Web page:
50 Years of Milk Quality

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The importance of the Five-Point Plan in abating mastitis Contributed by W. Nelson Philpot

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NMC President, 1974

he first mission for the NMC was “to bring all available resources to bear to the end that mastitis is abated and milk quality is improved.� That simple statement was our marching orders in the early days of the Council.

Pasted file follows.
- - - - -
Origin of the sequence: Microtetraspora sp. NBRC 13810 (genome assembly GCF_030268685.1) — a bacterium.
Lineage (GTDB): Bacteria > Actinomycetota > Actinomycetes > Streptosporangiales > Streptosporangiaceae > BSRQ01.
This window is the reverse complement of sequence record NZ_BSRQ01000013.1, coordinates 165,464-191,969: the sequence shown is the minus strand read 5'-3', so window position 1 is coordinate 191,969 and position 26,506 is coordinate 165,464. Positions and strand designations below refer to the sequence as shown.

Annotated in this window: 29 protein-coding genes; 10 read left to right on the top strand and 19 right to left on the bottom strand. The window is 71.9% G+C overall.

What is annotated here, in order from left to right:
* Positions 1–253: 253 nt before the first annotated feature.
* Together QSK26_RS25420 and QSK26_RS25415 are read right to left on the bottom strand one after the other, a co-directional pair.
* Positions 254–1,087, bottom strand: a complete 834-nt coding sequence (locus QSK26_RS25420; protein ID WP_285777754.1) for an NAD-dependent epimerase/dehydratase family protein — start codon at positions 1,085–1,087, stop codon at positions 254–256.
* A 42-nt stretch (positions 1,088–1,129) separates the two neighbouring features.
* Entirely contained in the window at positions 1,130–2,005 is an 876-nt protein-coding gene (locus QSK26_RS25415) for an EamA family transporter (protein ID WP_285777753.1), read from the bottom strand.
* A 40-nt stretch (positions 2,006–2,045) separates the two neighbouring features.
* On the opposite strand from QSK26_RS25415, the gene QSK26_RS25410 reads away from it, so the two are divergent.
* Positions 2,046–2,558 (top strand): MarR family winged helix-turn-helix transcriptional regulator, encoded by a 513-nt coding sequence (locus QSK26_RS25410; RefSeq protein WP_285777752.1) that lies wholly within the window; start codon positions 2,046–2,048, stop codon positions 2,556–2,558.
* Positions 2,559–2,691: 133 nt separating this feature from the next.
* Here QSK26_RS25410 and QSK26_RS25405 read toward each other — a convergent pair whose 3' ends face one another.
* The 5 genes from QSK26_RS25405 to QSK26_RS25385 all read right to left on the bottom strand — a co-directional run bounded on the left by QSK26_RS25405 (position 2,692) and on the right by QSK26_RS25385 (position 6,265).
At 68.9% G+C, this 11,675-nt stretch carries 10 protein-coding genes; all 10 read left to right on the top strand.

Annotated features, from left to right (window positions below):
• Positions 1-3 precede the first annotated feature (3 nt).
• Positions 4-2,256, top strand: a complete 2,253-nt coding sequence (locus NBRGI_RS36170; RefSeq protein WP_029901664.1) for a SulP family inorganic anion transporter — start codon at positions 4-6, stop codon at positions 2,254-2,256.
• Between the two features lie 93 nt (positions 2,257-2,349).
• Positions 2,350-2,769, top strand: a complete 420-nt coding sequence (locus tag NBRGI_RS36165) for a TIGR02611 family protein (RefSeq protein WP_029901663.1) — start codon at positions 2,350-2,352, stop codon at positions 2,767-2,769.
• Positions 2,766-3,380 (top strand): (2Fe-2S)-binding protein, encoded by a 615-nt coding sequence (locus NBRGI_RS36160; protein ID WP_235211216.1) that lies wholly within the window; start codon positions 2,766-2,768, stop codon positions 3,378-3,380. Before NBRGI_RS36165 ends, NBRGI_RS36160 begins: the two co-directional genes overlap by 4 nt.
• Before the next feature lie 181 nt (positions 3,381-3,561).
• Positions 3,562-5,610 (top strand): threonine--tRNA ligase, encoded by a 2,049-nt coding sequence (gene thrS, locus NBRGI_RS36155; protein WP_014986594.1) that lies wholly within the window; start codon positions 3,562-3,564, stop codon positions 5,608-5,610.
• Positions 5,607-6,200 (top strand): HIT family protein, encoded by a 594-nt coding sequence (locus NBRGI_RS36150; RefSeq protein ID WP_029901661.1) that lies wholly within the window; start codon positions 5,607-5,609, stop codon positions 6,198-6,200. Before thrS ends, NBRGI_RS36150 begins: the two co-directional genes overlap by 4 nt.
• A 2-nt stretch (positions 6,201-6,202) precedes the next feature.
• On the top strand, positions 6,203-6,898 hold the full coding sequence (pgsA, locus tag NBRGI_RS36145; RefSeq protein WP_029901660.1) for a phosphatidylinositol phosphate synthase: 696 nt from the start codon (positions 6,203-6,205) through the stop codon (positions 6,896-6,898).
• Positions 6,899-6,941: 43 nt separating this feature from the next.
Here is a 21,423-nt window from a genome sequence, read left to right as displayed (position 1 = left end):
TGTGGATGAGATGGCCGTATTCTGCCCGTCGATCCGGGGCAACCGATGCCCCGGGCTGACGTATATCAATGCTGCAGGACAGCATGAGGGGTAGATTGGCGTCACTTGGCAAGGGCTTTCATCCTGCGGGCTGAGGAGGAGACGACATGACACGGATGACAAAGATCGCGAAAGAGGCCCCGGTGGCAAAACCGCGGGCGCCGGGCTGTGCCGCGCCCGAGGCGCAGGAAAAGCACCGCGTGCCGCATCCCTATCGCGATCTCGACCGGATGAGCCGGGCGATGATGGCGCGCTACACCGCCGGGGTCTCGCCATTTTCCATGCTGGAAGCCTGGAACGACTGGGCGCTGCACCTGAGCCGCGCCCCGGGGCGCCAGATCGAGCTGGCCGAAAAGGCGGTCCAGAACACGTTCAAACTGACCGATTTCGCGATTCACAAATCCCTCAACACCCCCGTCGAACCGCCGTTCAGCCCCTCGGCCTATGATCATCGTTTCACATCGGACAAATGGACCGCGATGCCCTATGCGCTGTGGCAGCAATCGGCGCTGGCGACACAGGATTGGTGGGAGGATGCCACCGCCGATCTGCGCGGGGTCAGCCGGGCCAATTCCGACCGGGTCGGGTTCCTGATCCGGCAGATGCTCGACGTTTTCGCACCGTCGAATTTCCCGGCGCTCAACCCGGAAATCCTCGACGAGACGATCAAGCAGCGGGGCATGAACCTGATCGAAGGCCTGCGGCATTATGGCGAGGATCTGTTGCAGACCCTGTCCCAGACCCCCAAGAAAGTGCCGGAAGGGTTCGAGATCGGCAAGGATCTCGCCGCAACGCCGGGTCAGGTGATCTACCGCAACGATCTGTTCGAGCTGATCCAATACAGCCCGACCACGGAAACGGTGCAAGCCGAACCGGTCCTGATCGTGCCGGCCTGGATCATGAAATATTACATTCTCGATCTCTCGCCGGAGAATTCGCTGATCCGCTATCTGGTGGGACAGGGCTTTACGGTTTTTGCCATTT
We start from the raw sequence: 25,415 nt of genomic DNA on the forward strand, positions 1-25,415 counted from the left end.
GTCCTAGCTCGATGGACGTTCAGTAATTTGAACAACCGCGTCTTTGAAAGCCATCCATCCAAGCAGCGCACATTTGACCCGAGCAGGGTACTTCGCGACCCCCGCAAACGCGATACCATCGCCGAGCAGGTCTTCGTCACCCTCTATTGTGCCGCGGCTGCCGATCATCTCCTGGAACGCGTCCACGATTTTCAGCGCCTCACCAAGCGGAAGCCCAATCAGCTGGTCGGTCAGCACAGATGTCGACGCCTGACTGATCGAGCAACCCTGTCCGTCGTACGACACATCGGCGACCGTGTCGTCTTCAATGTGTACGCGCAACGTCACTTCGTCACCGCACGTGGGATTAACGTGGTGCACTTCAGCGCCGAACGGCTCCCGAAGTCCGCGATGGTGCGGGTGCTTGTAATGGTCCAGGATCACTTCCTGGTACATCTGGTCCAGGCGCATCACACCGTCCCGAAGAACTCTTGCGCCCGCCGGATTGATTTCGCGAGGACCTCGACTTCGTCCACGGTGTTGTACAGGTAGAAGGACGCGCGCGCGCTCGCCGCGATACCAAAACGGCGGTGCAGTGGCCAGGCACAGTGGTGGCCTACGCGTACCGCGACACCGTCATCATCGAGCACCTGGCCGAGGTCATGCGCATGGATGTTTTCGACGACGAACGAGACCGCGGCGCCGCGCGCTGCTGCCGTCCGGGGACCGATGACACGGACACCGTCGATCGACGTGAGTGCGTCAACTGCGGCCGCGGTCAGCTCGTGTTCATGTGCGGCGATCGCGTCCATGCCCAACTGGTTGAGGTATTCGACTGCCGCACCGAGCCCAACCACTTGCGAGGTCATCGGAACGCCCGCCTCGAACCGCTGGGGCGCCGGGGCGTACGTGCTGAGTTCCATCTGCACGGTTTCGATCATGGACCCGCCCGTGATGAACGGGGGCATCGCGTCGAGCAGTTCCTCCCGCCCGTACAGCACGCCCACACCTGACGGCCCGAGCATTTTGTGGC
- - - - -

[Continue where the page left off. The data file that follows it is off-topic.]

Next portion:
When the NMC was established in 1961, most herd milk had somatic cell counts in the millions, the contagious pathogens Staphylococcus aureus and Streptococcus agalactiae predominated, clinical mastitis was excessively high, and economic losses were staggering. Unfortunately, little was understood about the dynamics affecting the level of mastitis in individual herds and there was no general agreement on how best to control the disease. Understanding the Dynamics of Mastitis. All national dairy industries owe much to a team of imaginative researchers at the National Institute for Research in Dairying (NIRD) in England led by Dr. Frank Dodd. Dr. Dodd and members of his research team spoke at NMC meetings on numerous occasions. Those researchers conducted three major field experiments on commercial dairy herds in the 1950s and 1960s that enabled dairy specialists everywhere to better understand the dynamics involved in mastitis control. The NIRD researchers demonstrated that the level of infection in an individual herd was a function of both the rate of infection and the duration of infection. Rate referred to the frequency with which new infections developed, while duration referred to how long infections persisted before being eliminated. If the rate of infection was reduced the level would fall to a new equilibrium, and the time taken to reach the new level would be the average duration of existing infections. Their findings indicated that if either the rate or duration could be reduced by 50%, the level would decrease by 50% over time, but if both rate and duration could be reduced by 50%, the average level would decrease by 75%. Thus, effective control of mastitis could be achieved by modest reductions in both rate of new infections and duration of existing infections. A control program relying only on reducing new infections would act slowly because of the high average duration of infections. This was confirmed when the British researchers observed that a 50% decline in new infection rate reduced the level of infection by only 12% in one year. Therefore, the rate of decline of infection in the first year after a control program was applied depended much more on reduction in duration of existing infections than on reduction in the rate of new infections. This